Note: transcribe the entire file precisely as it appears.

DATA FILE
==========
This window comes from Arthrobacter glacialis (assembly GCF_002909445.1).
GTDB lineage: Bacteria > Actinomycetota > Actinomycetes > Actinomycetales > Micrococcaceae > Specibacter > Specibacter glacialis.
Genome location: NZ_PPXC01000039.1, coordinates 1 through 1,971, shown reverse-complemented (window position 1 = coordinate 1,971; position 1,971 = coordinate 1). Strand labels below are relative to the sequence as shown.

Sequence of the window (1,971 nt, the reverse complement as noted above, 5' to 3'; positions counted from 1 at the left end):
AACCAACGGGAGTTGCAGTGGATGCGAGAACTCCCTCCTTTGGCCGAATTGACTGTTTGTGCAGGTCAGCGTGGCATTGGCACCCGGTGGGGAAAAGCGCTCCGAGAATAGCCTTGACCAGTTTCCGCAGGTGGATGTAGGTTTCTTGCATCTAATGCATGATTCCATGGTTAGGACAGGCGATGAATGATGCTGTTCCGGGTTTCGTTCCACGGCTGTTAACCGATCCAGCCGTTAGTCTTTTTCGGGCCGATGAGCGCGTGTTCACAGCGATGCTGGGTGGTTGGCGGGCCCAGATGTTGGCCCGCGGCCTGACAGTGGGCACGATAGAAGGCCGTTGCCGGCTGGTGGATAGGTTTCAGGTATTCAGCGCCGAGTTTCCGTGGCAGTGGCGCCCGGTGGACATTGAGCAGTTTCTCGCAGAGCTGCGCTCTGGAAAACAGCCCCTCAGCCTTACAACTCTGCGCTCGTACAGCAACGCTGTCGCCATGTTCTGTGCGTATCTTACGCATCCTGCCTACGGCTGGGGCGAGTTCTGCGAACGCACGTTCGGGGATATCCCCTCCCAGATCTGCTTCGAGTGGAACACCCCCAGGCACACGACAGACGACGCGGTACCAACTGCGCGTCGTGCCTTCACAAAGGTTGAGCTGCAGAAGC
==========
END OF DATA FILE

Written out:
This window comes from Arthrobacter glacialis (assembly GCF_002909445.1).
GTDB lineage: Bacteria > Actinomycetota > Actinomycetes > Actinomycetales > Micrococcaceae > Specibacter > Specibacter glacialis.
Genome location: NZ_PPXC01000039.1, coordinates 1 through 1,971, shown reverse-complemented (window position 1 = coordinate 1,971; position 1,971 = coordinate 1). Strand labels below are relative to the sequence as shown.

Sequence of the window (1,971 nt, the reverse complement as noted above, 5' to 3'; positions counted from 1 at the left end):
AACCAACGGGAGTTGCAGTGGATGCGAGAACTCCCTCCTTTGGCCGAATTGACTGTTTGTGCAGGTCAGCGTGGCATTGGCACCCGGTGGGGAAAAGCGCTCCGAGAATAGCCTTGACCAGTTTCCGCAGGTGGATGTAGGTTTCTTGCATCTAATGCATGATTCCATGGTTAGGACAGGCGATGAATGATGCTGTTCCGGGTTTCGTTCCACGGCTGTTAACCGATCCAGCCGTTAGTCTTTTTCGGGCCGATGAGCGCGTGTTCACAGCGATGCTGGGTGGTTGGCGGGCCCAGATGTTGGCCCGCGGCCTGACAGTGGGCACGATAGAAGGCCGTTGCCGGCTGGTGGATAGGTTTCAGGTATTCAGCGCCGAGTTTCCGTGGCAGTGGCGCCCGGTGGACATTGAGCAGTTTCTCGCAGAGCTGCGCTCTGGAAAACAGCCCCTCAGCCTTACAACTCTGCGCTCGTACAGCAACGCTGTCGCCATGTTCTGTGCGTATCTTACGCATCCTGCCTACGGCTGGGGCGAGTTCTGCGAACGCACGTTCGGGGATATCCCCTCCCAGATCTGCTTCGAGTGGAACACCCCCAGGCACACGACAGACGACGCGGTACCAACTGCGCGTCGTGCCTTCACAAAGGTTGAGCTGCAGAAGC